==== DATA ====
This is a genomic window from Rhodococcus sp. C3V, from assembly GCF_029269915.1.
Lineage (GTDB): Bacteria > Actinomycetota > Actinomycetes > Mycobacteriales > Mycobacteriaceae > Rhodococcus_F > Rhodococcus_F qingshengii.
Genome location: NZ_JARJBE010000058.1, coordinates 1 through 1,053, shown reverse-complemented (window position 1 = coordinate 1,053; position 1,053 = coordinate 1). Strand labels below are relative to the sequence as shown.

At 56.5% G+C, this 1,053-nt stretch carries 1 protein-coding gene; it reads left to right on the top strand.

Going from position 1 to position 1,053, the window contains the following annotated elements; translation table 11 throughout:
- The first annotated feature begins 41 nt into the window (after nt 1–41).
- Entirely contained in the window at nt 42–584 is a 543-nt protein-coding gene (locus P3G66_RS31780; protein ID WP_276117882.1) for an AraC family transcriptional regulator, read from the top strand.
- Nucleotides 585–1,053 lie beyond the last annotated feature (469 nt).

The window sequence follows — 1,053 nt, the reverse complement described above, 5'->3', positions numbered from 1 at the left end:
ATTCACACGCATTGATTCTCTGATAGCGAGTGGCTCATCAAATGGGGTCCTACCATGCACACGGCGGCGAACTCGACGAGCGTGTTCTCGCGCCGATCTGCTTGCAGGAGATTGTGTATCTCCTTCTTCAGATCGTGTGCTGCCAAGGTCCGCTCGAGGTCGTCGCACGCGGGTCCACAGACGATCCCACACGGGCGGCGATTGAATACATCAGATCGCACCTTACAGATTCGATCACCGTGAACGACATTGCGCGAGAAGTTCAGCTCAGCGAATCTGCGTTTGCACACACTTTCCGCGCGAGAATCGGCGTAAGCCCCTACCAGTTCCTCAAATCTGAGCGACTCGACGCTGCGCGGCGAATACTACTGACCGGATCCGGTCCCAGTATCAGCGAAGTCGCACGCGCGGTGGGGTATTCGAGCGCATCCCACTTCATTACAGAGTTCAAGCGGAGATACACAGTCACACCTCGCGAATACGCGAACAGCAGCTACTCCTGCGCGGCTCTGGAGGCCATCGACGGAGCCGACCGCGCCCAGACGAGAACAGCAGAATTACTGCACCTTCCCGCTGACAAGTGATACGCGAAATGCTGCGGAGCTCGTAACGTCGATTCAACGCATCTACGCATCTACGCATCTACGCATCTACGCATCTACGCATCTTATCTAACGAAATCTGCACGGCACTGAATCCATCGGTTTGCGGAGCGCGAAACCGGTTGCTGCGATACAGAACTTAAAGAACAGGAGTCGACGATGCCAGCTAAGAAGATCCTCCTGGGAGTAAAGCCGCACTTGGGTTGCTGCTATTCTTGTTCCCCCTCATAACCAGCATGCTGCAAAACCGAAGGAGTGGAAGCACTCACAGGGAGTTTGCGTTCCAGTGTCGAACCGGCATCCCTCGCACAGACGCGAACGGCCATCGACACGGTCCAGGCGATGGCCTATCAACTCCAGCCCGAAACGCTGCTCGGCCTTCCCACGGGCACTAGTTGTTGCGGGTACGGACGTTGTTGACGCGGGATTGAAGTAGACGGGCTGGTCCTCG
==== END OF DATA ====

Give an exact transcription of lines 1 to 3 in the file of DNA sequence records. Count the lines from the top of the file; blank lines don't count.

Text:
This is a genomic window from Rhodococcus sp. C3V, from assembly GCF_029269915.1.
Lineage (GTDB): Bacteria > Actinomycetota > Actinomycetes > Mycobacteriales > Mycobacteriaceae > Rhodococcus_F > Rhodococcus_F qingshengii.
Genome location: NZ_JARJBE010000058.1, coordinates 1 through 1,053, shown reverse-complemented (window position 1 = coordinate 1,053; position 1,053 = coordinate 1). Strand labels below are relative to the sequence as shown.